Friday, February 8, 2013

The Blind-Driver Theory

A funny thing happened to me the other morning on the Express bus.

So many blog posts start like this, but the story I'm about to tell has very little to do with the bus or its passengers. It took place on the bus, which means it's busworthy.

I'm sitting in the window seat behind the articulation zoning out, watching the drivers in slow moving traffic heading toward downtown. We were in the carpool lane passing all of them by. I was half asleep, when suddenly I saw a white work van. It had a custom lettering job and a vanity license plate.

The company name was Dan The Blind Man.
The vanity license plate read "BLINDMN."

"HOLY SHIT!" I thought to myself. "That man is BLIND!"

Seriously, until I saw the little picture of Venetian blinds under the company name, I thought the driver was blind. I was both surprised and fascinated at how he was driving and why he would advertise the fact he's visually impaired on the road. It would have been like a warning label. Like a Student Driver magnet stuck on a Ford Taurus.

I felt a little ashamed at how naïve this was, but do keep in mind I was starting to doze off in my little corner of the bus.

This whole thing reminded me of when I was a kid. I had seen handicapped parking spots, and I think I'd seen a person with hearing aids park in one of these stalls. I made the deduction that if deaf people could drive (deducing, of course, the person with the hearing aids was totally deaf - not just hard of hearing), blind people could drive as well.

I was terrified. For months I watched each car carefully as I walked to or from school, thinking that the driver might be visionless.

This was when I lived with my great grandma in Tennessee and we didn't have a car. She was too old to drive and we couldn't afford one anyway. My aunt and uncle who lived with us did have cars, but overall, I didn't ride in them often. Because of this, I was a little afraid of them. They could start on their own, slip out of gear and start an uncontrollable roll, or just not stop when they're supposed to.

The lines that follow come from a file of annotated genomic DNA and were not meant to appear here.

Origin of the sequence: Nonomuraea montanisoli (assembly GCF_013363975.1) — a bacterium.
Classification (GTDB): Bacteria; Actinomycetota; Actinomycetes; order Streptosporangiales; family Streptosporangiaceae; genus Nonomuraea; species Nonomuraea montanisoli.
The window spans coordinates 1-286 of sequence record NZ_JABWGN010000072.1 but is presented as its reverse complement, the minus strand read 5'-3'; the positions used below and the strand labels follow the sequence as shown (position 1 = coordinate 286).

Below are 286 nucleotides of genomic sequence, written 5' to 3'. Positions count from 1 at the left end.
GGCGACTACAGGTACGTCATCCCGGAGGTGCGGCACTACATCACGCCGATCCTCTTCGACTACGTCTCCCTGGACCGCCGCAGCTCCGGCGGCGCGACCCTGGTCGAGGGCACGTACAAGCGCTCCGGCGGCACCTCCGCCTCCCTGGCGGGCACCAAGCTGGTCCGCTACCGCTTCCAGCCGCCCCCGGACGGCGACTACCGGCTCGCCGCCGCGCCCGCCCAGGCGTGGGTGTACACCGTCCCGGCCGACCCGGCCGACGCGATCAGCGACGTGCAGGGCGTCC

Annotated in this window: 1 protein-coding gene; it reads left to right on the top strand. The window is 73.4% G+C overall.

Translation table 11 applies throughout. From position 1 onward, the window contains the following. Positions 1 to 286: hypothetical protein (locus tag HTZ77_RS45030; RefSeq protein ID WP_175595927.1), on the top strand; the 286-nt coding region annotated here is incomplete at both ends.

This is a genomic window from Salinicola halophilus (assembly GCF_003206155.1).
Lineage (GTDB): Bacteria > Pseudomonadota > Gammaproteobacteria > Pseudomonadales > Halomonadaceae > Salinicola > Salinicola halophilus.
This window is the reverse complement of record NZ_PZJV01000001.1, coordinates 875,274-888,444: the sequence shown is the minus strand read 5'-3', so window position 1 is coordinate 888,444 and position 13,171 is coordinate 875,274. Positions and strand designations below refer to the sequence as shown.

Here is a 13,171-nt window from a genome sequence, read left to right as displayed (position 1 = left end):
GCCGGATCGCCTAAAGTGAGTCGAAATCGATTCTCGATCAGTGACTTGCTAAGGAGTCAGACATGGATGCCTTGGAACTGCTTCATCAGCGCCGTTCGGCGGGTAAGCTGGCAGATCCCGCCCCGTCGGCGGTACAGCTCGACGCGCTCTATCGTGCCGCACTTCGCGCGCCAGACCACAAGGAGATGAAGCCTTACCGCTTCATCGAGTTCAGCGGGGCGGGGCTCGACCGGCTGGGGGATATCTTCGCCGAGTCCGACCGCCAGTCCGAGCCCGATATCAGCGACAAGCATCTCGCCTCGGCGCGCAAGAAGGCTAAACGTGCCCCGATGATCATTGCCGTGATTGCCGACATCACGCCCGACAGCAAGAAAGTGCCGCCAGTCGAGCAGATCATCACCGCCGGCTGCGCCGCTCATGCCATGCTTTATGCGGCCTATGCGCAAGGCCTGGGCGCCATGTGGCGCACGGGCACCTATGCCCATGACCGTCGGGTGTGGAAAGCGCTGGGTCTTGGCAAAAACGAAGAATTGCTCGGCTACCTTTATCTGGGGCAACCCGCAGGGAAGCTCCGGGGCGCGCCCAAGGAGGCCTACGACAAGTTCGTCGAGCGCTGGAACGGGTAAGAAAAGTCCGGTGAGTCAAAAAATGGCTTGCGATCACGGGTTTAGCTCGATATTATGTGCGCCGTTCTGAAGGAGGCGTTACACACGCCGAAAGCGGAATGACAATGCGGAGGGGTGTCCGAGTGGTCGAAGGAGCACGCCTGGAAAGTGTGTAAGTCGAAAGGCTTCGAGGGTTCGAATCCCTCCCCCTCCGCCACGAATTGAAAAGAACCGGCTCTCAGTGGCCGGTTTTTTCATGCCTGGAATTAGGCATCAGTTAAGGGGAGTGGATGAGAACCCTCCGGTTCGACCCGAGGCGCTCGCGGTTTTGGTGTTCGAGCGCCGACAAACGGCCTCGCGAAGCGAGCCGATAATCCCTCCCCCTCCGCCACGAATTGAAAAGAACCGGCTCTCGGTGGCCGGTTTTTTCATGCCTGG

Cut me some slack, Readers. I was like six years old.

Granny would tell me, "Now, you better watch out for cars when you cross the street. Drivers don't always see kids and won't be able to stop in time."

"Mmm hmm," I'd respond, nodding my head. I'd imagine the driver pulling into a handicapped parking stall at the Service Merchandise and whipping out their white cane while fumbling the keys around at the lock. And I'd get a cold shiver.

Fueling my Blind-Driver Theory was the fact that all of the physically disabled people I knew got around perfectly fine. The best example is the furnace repairman our family friend Spider sent to help us with our heating.

Honestly, you haven't really lived until you can say you know a guy named Spider. The Spider I knew was super cool and from what I remember, he looked like David Soul from Starsky and Hutch.

Spider didn't have a leather jacket or turtleneck. He had a navy blue mechanic's jacket and a white t-shirt. He helped us out when things broke down. He was rad. (Photo courtesy of fanpop.com)


The repairman, who looked nothing like Starsky, had probably just come home from a tour of Vietnam and been hurt over there. He was missing his middle and ring fingers on one hand. I am ashamed to admit I was mesmerized watching him work with his crab-like hand. His missing fingers didn't affect his work at all. So if this guy can function perfectly fine, the drivers entitled to a special parking spot must have a loss of senses; they're deaf or blind.

You can imagine the rush of relief I felt when I learned that people who are blind can't legally drive. That doesn't mean they couldn't try....

I tried to find Dan The Blind Man's website, and while he can see well enough to drive, apparently he is blind to Internet marketing strategies. He has no website. Don't trust him for your window covering needs. He's playing on the sympathy of vulnerable, tired bus riders for a non-existent affliction and he doesn't have an Internet presence. Two definite red flags.

"Hutch, I think the bad guys are upstairs in that Chinese joint on the South end."
"Starsky, never mind the bad guys. These boots are supa fly!"

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